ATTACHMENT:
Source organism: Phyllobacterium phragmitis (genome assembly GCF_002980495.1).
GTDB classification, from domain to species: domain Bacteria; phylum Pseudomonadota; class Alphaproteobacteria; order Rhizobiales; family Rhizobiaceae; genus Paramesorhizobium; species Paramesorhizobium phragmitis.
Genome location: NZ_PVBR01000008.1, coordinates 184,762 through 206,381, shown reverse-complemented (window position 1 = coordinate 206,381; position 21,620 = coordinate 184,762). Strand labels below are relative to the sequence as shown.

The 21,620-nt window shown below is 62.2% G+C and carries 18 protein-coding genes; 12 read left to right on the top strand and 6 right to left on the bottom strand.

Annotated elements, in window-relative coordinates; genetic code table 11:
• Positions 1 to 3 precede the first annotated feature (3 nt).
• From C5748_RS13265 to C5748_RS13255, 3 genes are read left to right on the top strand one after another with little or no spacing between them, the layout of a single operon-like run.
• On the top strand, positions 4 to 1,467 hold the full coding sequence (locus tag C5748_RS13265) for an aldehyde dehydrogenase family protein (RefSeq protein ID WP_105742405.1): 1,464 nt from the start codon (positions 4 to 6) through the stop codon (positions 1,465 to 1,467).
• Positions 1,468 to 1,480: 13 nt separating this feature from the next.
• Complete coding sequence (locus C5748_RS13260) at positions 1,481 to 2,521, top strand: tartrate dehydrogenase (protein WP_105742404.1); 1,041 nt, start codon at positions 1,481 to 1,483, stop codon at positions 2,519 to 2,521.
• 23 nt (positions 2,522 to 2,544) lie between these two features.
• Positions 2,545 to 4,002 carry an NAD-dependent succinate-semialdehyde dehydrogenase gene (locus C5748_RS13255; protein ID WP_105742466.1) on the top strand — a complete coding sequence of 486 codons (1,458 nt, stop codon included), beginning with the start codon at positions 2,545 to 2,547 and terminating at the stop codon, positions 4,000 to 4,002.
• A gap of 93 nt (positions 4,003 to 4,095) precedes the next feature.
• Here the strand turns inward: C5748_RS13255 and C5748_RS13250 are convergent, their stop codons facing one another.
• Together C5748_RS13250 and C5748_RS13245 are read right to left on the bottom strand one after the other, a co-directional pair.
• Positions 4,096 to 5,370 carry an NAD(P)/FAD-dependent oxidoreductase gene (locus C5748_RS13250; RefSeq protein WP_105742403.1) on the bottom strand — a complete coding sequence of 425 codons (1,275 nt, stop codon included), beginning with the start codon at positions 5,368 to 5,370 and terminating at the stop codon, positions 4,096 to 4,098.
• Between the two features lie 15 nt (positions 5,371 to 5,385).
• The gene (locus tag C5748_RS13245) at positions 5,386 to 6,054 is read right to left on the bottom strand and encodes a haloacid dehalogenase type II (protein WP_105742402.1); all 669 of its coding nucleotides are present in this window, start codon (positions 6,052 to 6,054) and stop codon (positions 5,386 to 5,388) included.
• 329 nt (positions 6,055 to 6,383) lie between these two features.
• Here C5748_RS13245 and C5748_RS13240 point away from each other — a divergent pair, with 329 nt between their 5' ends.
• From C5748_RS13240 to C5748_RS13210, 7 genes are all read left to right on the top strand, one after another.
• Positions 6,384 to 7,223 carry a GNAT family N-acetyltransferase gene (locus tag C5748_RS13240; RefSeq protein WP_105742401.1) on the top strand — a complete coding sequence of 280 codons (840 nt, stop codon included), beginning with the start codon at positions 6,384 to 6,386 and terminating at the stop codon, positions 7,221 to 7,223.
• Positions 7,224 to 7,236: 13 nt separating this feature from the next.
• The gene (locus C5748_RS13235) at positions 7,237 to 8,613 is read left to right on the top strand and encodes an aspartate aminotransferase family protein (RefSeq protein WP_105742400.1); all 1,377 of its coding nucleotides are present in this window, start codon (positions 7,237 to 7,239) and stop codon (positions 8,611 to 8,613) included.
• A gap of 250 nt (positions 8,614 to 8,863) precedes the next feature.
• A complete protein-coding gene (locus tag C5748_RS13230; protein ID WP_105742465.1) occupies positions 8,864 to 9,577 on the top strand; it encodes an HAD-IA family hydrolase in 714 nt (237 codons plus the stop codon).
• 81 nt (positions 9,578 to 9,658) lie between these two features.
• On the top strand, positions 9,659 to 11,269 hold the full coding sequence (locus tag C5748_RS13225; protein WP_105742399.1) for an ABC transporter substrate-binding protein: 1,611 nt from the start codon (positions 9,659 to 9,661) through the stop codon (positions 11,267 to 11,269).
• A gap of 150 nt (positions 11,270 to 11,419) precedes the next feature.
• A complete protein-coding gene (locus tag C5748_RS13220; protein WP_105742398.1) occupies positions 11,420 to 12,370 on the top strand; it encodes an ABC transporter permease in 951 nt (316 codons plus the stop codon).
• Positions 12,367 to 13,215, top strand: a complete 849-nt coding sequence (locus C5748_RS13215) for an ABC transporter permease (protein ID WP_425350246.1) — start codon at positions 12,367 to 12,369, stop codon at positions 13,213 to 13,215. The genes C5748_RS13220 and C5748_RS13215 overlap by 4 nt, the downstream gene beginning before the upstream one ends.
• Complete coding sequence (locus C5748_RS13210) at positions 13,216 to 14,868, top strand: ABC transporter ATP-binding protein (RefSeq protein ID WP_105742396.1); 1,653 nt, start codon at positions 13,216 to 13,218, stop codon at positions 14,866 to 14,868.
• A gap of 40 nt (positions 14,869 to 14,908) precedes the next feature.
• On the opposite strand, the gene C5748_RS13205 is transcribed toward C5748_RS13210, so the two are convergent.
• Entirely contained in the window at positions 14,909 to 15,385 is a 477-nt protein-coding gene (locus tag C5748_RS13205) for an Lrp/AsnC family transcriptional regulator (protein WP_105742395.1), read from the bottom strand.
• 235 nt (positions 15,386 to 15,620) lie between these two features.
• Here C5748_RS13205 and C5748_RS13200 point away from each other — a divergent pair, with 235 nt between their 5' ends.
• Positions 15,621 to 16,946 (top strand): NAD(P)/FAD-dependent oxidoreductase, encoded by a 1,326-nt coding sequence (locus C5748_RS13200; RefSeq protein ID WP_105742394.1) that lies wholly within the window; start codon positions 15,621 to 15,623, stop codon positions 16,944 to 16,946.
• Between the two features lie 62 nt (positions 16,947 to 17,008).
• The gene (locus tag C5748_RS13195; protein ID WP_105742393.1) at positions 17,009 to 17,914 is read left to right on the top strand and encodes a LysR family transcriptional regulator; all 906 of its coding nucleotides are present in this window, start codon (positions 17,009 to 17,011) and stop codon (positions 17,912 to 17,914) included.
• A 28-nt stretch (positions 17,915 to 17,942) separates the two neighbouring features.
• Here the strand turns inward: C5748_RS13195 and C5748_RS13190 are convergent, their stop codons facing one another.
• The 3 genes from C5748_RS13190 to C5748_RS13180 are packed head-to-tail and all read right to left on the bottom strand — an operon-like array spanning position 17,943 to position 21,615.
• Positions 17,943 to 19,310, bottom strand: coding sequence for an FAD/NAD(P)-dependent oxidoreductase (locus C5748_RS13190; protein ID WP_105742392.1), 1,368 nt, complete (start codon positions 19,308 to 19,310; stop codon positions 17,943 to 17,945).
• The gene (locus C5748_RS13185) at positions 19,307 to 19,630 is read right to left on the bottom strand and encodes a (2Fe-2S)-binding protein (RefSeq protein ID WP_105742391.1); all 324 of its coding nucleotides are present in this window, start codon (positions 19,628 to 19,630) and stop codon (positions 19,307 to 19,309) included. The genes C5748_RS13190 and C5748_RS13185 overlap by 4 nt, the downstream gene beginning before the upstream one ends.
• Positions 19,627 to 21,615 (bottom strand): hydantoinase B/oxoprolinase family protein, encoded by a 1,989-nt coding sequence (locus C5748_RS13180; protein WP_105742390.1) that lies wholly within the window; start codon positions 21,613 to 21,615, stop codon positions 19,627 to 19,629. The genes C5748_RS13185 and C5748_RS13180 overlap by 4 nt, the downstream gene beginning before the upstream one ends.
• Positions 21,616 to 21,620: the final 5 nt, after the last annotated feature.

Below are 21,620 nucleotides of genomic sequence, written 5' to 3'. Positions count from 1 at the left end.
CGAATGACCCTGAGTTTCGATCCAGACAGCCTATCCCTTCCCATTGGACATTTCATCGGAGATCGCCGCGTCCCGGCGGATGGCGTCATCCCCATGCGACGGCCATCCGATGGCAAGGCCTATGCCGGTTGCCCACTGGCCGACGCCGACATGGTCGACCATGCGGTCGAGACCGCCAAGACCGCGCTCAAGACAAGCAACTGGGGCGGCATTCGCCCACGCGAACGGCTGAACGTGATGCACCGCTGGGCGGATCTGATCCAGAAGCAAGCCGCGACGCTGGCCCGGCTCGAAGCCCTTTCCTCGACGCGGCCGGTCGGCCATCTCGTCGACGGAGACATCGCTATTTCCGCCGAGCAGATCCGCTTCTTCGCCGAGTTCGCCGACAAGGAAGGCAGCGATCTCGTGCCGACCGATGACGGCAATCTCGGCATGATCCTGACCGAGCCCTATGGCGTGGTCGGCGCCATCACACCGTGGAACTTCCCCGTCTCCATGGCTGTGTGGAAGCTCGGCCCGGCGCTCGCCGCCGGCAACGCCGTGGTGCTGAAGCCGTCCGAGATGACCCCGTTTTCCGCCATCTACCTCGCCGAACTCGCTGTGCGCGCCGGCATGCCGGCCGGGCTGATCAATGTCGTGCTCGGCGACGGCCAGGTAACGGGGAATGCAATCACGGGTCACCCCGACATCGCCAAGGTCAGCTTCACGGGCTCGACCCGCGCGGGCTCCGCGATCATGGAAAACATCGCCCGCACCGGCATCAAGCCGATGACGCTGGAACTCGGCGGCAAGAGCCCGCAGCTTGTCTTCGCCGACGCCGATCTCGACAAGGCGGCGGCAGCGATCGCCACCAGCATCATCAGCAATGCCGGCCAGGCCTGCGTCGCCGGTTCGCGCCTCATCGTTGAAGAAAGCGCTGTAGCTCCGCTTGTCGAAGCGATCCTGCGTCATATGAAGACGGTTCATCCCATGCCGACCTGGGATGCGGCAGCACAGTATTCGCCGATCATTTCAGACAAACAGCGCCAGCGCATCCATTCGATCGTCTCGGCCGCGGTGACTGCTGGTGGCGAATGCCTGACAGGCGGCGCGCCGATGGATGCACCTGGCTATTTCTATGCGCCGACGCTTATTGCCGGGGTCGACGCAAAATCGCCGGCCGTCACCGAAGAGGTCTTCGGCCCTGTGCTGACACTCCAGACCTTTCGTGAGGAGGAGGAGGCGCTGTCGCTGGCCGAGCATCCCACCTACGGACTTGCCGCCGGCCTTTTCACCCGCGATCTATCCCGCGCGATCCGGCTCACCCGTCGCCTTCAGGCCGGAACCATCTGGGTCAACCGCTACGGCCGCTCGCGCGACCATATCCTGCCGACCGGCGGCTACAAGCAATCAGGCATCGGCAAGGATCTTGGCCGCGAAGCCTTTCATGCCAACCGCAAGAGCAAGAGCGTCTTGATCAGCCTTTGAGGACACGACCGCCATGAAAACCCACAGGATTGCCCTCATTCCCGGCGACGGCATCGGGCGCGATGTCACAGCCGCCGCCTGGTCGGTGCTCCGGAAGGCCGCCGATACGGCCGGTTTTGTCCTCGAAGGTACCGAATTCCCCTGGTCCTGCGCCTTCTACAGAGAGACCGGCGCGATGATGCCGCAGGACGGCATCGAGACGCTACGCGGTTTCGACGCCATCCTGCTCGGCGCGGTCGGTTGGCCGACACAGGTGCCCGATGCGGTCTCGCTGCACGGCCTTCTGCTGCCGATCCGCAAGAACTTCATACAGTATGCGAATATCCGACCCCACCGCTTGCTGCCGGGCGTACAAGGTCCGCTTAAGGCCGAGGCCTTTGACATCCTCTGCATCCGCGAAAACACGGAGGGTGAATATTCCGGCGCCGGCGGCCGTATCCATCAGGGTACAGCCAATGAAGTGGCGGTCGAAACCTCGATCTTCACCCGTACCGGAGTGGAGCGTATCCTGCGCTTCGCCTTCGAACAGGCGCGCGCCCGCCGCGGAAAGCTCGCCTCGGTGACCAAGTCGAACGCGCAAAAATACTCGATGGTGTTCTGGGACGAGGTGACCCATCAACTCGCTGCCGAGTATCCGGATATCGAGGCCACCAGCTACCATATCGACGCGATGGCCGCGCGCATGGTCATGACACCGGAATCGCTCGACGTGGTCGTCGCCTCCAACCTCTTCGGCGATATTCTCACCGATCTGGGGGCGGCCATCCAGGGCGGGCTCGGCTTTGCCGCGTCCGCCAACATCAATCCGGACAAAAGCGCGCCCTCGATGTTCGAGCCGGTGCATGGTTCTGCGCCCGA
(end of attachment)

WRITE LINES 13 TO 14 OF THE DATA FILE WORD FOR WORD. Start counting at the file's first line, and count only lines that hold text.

• A gap of 93 nt (positions 4,003 to 4,095) precedes the next feature.
• Here the strand turns inward: C5748_RS13255 and C5748_RS13250 are convergent, their stop codons facing one another.